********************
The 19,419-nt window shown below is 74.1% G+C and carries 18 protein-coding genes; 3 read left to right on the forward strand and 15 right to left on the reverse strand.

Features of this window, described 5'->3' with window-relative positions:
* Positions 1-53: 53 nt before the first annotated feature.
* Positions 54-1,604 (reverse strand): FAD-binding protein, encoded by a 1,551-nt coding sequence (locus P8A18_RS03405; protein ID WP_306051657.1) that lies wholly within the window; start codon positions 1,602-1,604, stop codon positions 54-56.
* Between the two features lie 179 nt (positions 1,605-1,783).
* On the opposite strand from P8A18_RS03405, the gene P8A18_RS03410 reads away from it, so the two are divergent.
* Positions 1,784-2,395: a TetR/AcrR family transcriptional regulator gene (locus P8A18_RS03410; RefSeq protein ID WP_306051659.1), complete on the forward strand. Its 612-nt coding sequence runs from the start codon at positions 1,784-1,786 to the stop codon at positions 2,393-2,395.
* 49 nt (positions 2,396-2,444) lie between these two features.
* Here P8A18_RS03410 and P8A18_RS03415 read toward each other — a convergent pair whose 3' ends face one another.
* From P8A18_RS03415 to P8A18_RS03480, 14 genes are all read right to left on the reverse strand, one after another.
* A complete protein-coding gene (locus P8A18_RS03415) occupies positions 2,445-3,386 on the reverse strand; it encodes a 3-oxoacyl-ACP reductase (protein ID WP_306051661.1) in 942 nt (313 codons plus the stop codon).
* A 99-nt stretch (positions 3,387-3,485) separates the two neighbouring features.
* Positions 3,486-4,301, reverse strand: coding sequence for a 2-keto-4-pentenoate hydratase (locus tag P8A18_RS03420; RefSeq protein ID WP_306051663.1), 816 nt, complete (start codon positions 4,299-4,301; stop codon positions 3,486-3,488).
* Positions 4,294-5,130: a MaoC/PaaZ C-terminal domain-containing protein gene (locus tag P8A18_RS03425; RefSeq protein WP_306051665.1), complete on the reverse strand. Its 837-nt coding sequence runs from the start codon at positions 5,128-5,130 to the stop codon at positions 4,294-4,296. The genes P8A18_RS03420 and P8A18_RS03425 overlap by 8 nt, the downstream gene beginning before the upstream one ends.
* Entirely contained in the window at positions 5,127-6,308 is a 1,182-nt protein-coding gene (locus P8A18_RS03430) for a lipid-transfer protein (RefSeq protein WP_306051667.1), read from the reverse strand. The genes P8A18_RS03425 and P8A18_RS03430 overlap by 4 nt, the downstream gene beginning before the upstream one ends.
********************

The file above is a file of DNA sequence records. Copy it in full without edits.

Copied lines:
The 19,419-nt window shown below is 74.1% G+C and carries 18 protein-coding genes; 3 read left to right on the forward strand and 15 right to left on the reverse strand.

Features of this window, described 5'->3' with window-relative positions:
* Positions 1-53: 53 nt before the first annotated feature.
* Positions 54-1,604 (reverse strand): FAD-binding protein, encoded by a 1,551-nt coding sequence (locus P8A18_RS03405; protein ID WP_306051657.1) that lies wholly within the window; start codon positions 1,602-1,604, stop codon positions 54-56.
* Between the two features lie 179 nt (positions 1,605-1,783).
* On the opposite strand from P8A18_RS03405, the gene P8A18_RS03410 reads away from it, so the two are divergent.
* Positions 1,784-2,395: a TetR/AcrR family transcriptional regulator gene (locus P8A18_RS03410; RefSeq protein ID WP_306051659.1), complete on the forward strand. Its 612-nt coding sequence runs from the start codon at positions 1,784-1,786 to the stop codon at positions 2,393-2,395.
* 49 nt (positions 2,396-2,444) lie between these two features.
* Here P8A18_RS03410 and P8A18_RS03415 read toward each other — a convergent pair whose 3' ends face one another.
* From P8A18_RS03415 to P8A18_RS03480, 14 genes are all read right to left on the reverse strand, one after another.
* A complete protein-coding gene (locus P8A18_RS03415) occupies positions 2,445-3,386 on the reverse strand; it encodes a 3-oxoacyl-ACP reductase (protein ID WP_306051661.1) in 942 nt (313 codons plus the stop codon).
* A 99-nt stretch (positions 3,387-3,485) separates the two neighbouring features.
* Positions 3,486-4,301, reverse strand: coding sequence for a 2-keto-4-pentenoate hydratase (locus tag P8A18_RS03420; RefSeq protein ID WP_306051663.1), 816 nt, complete (start codon positions 4,299-4,301; stop codon positions 3,486-3,488).
* Positions 4,294-5,130: a MaoC/PaaZ C-terminal domain-containing protein gene (locus tag P8A18_RS03425; RefSeq protein WP_306051665.1), complete on the reverse strand. Its 837-nt coding sequence runs from the start codon at positions 5,128-5,130 to the stop codon at positions 4,294-4,296. The genes P8A18_RS03420 and P8A18_RS03425 overlap by 8 nt, the downstream gene beginning before the upstream one ends.
* Entirely contained in the window at positions 5,127-6,308 is a 1,182-nt protein-coding gene (locus P8A18_RS03430) for a lipid-transfer protein (RefSeq protein WP_306051667.1), read from the reverse strand. The genes P8A18_RS03425 and P8A18_RS03430 overlap by 4 nt, the downstream gene beginning before the upstream one ends.